What the camera of “Tiger King” registers is a measured, complicated portrayal of Joe Exotic. The series shows his abuse and toxic behavior, but it also shows his self-avowed moments of regret, his tears as he croaks from his prison cell. Meanwhile, a whole episode is dedicated to the idea that Carole Baskin killed her first husband, using a selection of details and interviews that can seem damning, although the local police chief states bluntly that there is no evidence of her supposed crime. Still, the series continually legitimizes the theory.
The Baskins, in turn, have responded harshly to the series. Howard referred to the filmmakers as “con-artists.” Carole claims she was told the series would be the big cat equivalent of “Blackfish.” She has also pointed out that, contrary to some of the film’s floated theories, she could not have possibly stuffed her husband into a meat grinder because her meat grinder is too small to fit a human (which, I will admit, is an oddly logical defense, to say the least).
A Morning Consult poll found that among viewers of “Tiger King,” Carole Baskin was by far the least popular character in the series. Remember, Carole was the victim of a murder-for-hire plot, has been fighting for animal rights legislation for years and has never been convicted of murder. And yet, she’s somehow less popular than multiple blatantly misogynistic and abusive men.
No documentary can perfectly represent its subjects, but “Tiger King” seems to play with some questionable ethics. People have postulated that the filmmakers watched on passively, perhaps excitedly — anticipating future ratings in a world where shows thrive on the “unfathomable and ethically dubious” — as a murder-for-hire plot unfolded and tigers were horribly mistreated.
In an interview with Vanity Fair, co-director Eric Goode claimed that the “real takeaway” from the film was “to give your money to conservation programs” and not “to sanctuaries, which are really, effectively just caging tigers and cats.” If that was truly the intended takeaway, the series failed. A limp montage at the end of the last episode lists shock-statistics about tiger zoos and sanctuaries, as if this whole time the series had been about tigers. In reality, just as tigers often serve as the backdrop for mens’ Tinder pictures (a phenomenon the show briefly explores), “Tiger King” uses tigers as a backdrop in its own profit-driven narrative of the “king” — Joe Exotic. “Tiger King” acts in the very same logic of the behavior it claims to discourage.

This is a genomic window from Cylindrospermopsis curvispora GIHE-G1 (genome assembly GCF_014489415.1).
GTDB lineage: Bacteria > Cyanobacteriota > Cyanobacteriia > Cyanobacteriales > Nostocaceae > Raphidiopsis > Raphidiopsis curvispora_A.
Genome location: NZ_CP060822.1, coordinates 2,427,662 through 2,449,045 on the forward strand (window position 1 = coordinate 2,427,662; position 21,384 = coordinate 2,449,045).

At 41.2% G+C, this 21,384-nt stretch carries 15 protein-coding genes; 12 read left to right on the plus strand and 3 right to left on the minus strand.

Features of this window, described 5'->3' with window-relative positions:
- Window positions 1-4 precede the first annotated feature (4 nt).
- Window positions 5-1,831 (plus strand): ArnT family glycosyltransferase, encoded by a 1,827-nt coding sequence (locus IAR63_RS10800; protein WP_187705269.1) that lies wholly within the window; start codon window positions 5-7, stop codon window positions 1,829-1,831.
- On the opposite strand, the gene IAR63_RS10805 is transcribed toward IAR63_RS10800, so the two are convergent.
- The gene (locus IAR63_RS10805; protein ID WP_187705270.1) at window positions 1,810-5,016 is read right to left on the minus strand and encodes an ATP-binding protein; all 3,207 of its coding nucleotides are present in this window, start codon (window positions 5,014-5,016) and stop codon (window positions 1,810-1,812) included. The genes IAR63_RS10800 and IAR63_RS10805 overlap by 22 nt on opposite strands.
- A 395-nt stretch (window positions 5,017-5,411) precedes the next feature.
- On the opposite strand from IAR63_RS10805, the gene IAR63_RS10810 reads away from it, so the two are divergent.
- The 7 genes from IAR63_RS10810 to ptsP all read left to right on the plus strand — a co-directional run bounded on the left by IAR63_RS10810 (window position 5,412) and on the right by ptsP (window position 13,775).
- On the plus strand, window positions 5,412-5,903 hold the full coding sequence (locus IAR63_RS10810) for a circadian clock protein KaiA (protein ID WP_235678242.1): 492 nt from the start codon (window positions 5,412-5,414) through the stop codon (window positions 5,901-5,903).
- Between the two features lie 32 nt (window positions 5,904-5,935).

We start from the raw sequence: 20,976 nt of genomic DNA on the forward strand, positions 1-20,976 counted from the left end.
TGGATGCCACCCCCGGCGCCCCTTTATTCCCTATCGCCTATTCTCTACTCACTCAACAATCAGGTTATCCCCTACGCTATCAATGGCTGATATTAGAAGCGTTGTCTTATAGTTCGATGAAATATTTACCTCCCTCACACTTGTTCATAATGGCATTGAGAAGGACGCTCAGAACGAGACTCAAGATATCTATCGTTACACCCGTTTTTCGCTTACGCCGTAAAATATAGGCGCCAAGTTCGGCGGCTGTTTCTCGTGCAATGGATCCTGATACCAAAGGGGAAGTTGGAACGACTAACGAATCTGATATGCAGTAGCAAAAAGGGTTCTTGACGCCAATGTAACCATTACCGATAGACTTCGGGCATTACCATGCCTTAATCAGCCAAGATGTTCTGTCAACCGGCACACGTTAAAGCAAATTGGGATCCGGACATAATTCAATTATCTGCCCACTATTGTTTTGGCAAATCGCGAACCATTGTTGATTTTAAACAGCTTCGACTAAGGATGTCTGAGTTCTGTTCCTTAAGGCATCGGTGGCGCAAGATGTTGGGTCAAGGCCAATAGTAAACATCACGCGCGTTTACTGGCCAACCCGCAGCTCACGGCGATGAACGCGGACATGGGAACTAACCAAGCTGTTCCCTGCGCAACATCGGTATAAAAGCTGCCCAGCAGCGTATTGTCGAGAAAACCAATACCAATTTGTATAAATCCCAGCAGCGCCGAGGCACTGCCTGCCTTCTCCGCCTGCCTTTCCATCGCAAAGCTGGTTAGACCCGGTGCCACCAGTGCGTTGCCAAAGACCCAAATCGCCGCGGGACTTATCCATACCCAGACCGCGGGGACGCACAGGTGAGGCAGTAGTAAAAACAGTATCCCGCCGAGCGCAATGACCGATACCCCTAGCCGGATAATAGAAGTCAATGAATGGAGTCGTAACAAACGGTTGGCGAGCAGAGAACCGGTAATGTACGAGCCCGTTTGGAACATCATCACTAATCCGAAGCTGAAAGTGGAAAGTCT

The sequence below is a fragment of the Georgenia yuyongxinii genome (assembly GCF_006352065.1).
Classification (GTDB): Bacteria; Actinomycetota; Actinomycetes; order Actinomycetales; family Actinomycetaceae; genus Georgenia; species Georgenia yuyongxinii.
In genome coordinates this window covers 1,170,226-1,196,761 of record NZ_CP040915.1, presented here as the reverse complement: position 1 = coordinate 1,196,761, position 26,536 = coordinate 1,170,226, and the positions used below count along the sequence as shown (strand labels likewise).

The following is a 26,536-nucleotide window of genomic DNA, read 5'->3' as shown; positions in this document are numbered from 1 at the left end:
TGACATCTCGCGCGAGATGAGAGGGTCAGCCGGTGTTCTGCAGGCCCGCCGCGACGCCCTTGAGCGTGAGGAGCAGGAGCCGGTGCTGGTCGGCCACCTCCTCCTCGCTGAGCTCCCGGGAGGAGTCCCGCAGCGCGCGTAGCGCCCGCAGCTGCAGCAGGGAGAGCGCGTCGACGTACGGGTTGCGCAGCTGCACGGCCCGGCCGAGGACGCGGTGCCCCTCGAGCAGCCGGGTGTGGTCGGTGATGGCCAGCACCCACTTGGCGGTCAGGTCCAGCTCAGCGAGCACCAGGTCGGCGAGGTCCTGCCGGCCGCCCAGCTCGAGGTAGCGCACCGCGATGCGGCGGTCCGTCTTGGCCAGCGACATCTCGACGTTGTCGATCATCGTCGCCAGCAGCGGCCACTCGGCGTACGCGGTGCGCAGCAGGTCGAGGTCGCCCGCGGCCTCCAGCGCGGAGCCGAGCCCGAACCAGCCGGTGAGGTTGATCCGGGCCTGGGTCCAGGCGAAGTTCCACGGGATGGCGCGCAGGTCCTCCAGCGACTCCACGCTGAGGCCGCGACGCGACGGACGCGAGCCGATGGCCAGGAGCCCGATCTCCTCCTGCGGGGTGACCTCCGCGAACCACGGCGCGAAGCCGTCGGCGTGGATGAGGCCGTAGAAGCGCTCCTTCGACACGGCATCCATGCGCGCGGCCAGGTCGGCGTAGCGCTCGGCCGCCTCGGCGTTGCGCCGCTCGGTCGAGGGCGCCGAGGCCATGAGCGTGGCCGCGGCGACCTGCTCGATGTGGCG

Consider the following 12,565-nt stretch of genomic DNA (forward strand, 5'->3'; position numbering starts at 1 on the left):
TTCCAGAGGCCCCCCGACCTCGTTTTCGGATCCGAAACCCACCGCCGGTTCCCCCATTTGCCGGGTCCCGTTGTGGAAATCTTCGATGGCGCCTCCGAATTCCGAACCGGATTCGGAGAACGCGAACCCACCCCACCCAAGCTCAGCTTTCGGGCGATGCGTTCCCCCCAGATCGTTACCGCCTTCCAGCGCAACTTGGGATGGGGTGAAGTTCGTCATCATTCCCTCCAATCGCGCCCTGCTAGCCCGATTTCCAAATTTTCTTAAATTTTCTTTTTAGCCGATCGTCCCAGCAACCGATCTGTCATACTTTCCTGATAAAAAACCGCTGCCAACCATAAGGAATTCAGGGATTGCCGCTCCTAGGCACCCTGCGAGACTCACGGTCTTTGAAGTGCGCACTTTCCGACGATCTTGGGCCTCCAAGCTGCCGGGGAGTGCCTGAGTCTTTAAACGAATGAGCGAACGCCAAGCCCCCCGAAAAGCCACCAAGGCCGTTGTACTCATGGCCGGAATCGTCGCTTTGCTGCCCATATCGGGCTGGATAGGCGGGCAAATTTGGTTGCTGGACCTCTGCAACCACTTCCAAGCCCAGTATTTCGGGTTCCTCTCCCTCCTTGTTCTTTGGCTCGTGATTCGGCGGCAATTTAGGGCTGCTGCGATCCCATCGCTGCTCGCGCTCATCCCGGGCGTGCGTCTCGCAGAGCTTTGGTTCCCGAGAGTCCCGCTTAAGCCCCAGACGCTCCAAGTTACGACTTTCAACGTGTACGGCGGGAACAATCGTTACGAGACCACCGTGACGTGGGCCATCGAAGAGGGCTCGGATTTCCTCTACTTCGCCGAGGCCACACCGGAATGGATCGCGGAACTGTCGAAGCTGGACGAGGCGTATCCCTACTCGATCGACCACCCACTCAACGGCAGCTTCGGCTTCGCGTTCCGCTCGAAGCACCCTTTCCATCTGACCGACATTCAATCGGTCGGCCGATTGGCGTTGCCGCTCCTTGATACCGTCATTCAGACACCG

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Every retelling of a story — written or recorded — presents a uniquely shaped narrative that ignores some level of complexity. For example, in this very review, I have used certain words to summarize and describe, and not others. I have selected certain moments and details from a 317 minute series, and not others. I have used “Tiger King” to deliver my own desired narrative.
What were my intentions in forming this written narrative? Did I want to encourage people to think critically about portrayals of truth, and how stated intentions might be misleading and unhelpful? Yes. But at the same time — did I want to justify my sympathy for Carole and Howard Baskin? Probably. Did I just really want to apply an article I read about the subjectivity of cinema? Again, probably. It’s complicated.
Maybe the place to start — for the criminal con-artists featured in “Tiger King,” as well as for the less obvious con-artists like filmmakers, writers and you and me — is having some self-awareness about the intentions behind our actions and words, and about the limitations of the narratives we form.
“Tiger King” was never about tigers — it was, unintentionally, about our own joyful complicity in the mess of fractured truth.